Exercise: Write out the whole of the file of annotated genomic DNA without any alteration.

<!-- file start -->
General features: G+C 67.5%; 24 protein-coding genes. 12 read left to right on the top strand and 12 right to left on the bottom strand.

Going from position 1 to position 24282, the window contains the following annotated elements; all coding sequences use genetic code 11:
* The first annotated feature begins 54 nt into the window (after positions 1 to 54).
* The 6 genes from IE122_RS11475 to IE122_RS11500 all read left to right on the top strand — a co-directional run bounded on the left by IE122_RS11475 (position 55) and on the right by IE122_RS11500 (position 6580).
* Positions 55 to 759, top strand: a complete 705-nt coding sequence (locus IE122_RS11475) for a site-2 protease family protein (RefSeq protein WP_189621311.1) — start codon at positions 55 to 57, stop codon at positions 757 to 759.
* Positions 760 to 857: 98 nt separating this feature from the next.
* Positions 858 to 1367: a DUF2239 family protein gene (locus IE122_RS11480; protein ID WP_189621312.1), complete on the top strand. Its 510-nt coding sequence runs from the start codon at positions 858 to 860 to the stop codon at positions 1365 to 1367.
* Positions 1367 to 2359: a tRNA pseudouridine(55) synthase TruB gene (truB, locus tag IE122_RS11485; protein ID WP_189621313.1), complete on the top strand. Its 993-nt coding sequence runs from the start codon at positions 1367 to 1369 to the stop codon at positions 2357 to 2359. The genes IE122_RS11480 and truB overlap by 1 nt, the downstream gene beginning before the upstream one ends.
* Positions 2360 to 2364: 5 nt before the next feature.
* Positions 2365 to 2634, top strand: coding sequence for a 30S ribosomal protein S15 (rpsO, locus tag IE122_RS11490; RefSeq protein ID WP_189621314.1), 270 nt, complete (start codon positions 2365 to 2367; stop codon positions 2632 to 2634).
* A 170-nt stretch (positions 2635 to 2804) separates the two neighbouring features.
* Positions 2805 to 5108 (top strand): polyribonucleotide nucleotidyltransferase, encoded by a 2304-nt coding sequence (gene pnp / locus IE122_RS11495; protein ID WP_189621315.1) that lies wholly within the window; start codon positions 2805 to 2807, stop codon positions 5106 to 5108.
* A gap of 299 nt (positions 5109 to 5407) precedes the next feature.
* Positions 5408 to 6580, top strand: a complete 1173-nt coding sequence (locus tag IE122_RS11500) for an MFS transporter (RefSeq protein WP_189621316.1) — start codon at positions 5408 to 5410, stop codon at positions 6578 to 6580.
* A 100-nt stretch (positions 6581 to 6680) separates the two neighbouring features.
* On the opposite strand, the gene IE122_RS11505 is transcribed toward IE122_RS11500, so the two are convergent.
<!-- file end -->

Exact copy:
General features: G+C 67.5%; 24 protein-coding genes. 12 read left to right on the top strand and 12 right to left on the bottom strand.

Going from position 1 to position 24282, the window contains the following annotated elements; all coding sequences use genetic code 11:
* The first annotated feature begins 54 nt into the window (after positions 1 to 54).
* The 6 genes from IE122_RS11475 to IE122_RS11500 all read left to right on the top strand — a co-directional run bounded on the left by IE122_RS11475 (position 55) and on the right by IE122_RS11500 (position 6580).
* Positions 55 to 759, top strand: a complete 705-nt coding sequence (locus IE122_RS11475) for a site-2 protease family protein (RefSeq protein WP_189621311.1) — start codon at positions 55 to 57, stop codon at positions 757 to 759.
* Positions 760 to 857: 98 nt separating this feature from the next.
* Positions 858 to 1367: a DUF2239 family protein gene (locus IE122_RS11480; protein ID WP_189621312.1), complete on the top strand. Its 510-nt coding sequence runs from the start codon at positions 858 to 860 to the stop codon at positions 1365 to 1367.
* Positions 1367 to 2359: a tRNA pseudouridine(55) synthase TruB gene (truB, locus tag IE122_RS11485; protein ID WP_189621313.1), complete on the top strand. Its 993-nt coding sequence runs from the start codon at positions 1367 to 1369 to the stop codon at positions 2357 to 2359. The genes IE122_RS11480 and truB overlap by 1 nt, the downstream gene beginning before the upstream one ends.
* Positions 2360 to 2364: 5 nt before the next feature.
* Positions 2365 to 2634, top strand: coding sequence for a 30S ribosomal protein S15 (rpsO, locus tag IE122_RS11490; RefSeq protein ID WP_189621314.1), 270 nt, complete (start codon positions 2365 to 2367; stop codon positions 2632 to 2634).
* A 170-nt stretch (positions 2635 to 2804) separates the two neighbouring features.
* Positions 2805 to 5108 (top strand): polyribonucleotide nucleotidyltransferase, encoded by a 2304-nt coding sequence (gene pnp / locus IE122_RS11495; protein ID WP_189621315.1) that lies wholly within the window; start codon positions 2805 to 2807, stop codon positions 5106 to 5108.
* A gap of 299 nt (positions 5109 to 5407) precedes the next feature.
* Positions 5408 to 6580, top strand: a complete 1173-nt coding sequence (locus tag IE122_RS11500) for an MFS transporter (RefSeq protein WP_189621316.1) — start codon at positions 5408 to 5410, stop codon at positions 6578 to 6580.
* A 100-nt stretch (positions 6581 to 6680) separates the two neighbouring features.
* On the opposite strand, the gene IE122_RS11505 is transcribed toward IE122_RS11500, so the two are convergent.